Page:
More than 160 Nebraskans attend Catholics at the Capitol
More than 160 Catholics – about twice as many as last year – came together to learn about legislation and lobby their representatives March 21 at the third annual Catholics at the Capitol in Lincoln.
"I think the turnout reflects a general desire to be more active and engaged," said Tom Venzor, executive director of the event’s sponsor, the Nebraska Catholic Conference (NCC), which represents the public policy interests of the state’s three bishops.
"People are becoming more deeply aware of their duty and responsibility as Catholics to take part in the political process," Venzor said.
Bishop Joseph G. Hanefeldt of Grand Island opened the event at St. Mary Church, across from the state Capitol, with an address stressing the importance of Catholics participating in politics. Lt. Gov. Mike Foley and former state Sen. Tony Fulton "both gave a tremendous picture of what Catholics can do to stay engaged" and encouraged people to not be afraid to reach out to their state senators and make their voices heard, Venzor said.
And NCC officials gave an overview of several bills the Legislature is considering, including recently-approved pro-life license plates, and making information about perinatal hospice care available to parents struggling with medically challenging pregnancies.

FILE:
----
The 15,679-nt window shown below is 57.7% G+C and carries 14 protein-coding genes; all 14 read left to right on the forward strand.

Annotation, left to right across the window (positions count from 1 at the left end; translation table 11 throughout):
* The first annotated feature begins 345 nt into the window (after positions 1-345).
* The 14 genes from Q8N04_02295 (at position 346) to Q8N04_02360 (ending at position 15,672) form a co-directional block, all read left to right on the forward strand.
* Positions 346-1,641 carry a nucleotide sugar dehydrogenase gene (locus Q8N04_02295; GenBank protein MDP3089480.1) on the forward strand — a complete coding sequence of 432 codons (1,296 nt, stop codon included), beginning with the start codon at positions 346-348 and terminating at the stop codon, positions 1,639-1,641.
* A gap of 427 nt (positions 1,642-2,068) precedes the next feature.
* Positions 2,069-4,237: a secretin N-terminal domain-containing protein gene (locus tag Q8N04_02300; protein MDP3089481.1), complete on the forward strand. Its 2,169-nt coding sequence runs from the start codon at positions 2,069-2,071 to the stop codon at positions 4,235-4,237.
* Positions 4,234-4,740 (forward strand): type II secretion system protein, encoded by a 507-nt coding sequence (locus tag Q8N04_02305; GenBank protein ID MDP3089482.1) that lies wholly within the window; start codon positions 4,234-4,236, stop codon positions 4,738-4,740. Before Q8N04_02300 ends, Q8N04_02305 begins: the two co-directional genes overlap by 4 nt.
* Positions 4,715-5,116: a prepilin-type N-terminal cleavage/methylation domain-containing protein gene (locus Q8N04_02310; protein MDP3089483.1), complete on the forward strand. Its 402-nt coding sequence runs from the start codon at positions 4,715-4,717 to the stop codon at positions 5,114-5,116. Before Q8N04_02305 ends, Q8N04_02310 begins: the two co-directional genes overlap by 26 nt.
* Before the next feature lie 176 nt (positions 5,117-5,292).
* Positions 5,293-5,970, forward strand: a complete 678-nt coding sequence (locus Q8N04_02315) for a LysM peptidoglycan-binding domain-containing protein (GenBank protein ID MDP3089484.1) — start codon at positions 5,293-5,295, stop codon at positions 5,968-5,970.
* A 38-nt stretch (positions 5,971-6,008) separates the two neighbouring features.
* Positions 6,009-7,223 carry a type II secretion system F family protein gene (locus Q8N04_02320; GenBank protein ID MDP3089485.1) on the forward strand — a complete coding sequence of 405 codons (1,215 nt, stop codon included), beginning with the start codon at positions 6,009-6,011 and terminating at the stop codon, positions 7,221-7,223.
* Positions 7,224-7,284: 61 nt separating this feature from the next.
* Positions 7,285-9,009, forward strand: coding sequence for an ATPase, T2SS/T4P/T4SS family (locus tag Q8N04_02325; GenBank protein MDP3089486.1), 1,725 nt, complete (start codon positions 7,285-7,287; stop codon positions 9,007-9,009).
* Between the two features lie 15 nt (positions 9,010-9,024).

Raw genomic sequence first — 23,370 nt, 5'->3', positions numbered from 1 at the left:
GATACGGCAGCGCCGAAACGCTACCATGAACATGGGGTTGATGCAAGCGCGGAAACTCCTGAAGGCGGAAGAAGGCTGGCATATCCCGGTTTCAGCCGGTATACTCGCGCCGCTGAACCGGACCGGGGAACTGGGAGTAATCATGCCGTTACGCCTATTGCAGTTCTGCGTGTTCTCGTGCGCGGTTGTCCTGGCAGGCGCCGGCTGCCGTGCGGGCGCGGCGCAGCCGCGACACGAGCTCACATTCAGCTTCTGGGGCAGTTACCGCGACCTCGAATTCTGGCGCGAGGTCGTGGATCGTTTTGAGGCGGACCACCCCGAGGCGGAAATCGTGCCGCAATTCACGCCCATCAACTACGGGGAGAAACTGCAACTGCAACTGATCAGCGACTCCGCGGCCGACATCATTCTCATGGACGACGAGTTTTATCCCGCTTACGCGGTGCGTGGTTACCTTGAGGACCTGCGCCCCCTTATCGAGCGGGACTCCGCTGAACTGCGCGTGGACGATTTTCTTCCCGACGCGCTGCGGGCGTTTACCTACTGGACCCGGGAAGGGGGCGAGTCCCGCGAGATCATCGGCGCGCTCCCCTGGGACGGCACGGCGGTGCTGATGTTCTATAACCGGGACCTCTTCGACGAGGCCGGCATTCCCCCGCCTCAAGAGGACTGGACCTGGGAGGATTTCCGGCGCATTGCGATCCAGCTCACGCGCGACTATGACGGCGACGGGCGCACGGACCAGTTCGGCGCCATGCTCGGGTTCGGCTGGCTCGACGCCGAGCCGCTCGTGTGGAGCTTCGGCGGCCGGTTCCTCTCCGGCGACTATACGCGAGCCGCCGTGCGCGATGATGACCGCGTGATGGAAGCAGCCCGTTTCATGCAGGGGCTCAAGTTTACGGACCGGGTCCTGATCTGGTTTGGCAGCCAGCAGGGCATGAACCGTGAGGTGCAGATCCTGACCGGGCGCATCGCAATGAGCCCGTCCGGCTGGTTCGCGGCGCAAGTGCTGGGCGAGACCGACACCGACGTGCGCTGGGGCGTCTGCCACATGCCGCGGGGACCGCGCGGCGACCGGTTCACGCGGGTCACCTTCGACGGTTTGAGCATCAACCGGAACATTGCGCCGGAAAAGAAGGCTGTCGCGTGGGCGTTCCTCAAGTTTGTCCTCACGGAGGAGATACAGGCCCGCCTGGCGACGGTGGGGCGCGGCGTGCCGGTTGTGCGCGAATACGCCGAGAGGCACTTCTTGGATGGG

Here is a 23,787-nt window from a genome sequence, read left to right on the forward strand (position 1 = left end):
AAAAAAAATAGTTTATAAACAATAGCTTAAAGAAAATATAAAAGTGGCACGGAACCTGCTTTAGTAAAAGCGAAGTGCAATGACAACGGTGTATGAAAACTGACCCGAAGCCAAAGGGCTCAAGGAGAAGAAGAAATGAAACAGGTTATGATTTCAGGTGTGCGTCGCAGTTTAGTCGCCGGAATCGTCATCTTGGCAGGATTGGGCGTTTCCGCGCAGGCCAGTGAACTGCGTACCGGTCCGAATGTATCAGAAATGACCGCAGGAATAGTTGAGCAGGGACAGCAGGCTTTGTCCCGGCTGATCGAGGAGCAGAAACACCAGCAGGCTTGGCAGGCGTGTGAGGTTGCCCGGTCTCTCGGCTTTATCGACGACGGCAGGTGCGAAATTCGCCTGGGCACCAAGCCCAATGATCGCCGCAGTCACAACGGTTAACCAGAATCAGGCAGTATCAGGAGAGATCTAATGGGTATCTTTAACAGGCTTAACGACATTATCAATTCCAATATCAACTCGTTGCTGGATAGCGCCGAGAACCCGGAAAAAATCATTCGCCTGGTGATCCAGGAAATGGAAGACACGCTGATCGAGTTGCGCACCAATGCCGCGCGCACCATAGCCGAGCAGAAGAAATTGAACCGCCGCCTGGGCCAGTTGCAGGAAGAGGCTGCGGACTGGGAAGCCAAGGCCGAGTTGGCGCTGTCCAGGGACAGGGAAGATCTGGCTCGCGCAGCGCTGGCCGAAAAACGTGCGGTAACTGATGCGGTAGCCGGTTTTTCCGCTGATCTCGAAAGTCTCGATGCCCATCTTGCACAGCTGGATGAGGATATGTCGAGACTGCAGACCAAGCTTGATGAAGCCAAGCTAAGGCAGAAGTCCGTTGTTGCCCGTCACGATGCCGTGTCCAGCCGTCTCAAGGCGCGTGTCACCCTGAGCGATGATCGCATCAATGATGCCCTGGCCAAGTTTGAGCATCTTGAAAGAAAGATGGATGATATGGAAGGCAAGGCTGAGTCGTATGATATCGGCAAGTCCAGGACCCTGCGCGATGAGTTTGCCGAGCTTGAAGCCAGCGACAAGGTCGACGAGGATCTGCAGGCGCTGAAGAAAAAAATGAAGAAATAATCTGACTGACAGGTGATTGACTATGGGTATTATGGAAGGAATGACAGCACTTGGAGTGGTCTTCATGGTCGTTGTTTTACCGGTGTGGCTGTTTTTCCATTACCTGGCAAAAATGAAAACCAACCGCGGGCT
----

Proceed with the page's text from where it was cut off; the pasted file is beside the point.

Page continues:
The group also met with representatives at the Capitol. While together in the gallery of the legislative chamber, they were recognized by the Legislature, Venzor said.
"It was amazing to watch 160-plus people engaging with their senators individually and in small groups," he said. "A lot of them seemed to feel empowered and much more comfortable with the political process."
"I think individuals are seeing opportunities for great wins, progress and hope in areas such as pro-life, marriage, family and assisting the poor," Venzor said. "They see an opportunity to make a change and move things forward for the common good."
Bills, new laws to watch
The Nebraska Catholic Conference (NCC) is monitoring progress on several bills, including:
LB46 – Choose Life license plates. Backed by the NCC, passed all three rounds of debate, filibuster attempts and opposition from pro-choice advocates. Gov. Pete Ricketts expected to sign the bill into law.
LB62 – Eliminates prohibition on teachers wearing religious garb in public schools. Backed by the NCC, Ricketts signed into law March 27. (See story below.)
LB173 – Designed to prohibit discrimination based on sexual orientation and gender identity, opposed by the NCC as forcing employers to affirm sexual conduct they believe is immoral. Scheduled for debate this month.
LB295 – Scholarship tax credits for donations to organizations that help low- to middle-income families send their children to private and parochial schools. Backed by the NCC, still in committee, has not been prioritized. NCC officials encourage constituents to call senators on the Revenue Committee and urge their support.
LB450 – Doctor prescribed suicide. Opposed by the NCC, still in committee, has not been prioritized. Could be voted on at any time this year or next.
LB506 – Compassion and care for medically challenging pregnancies. Backed by the NCC. Expected to pass and be signed into law.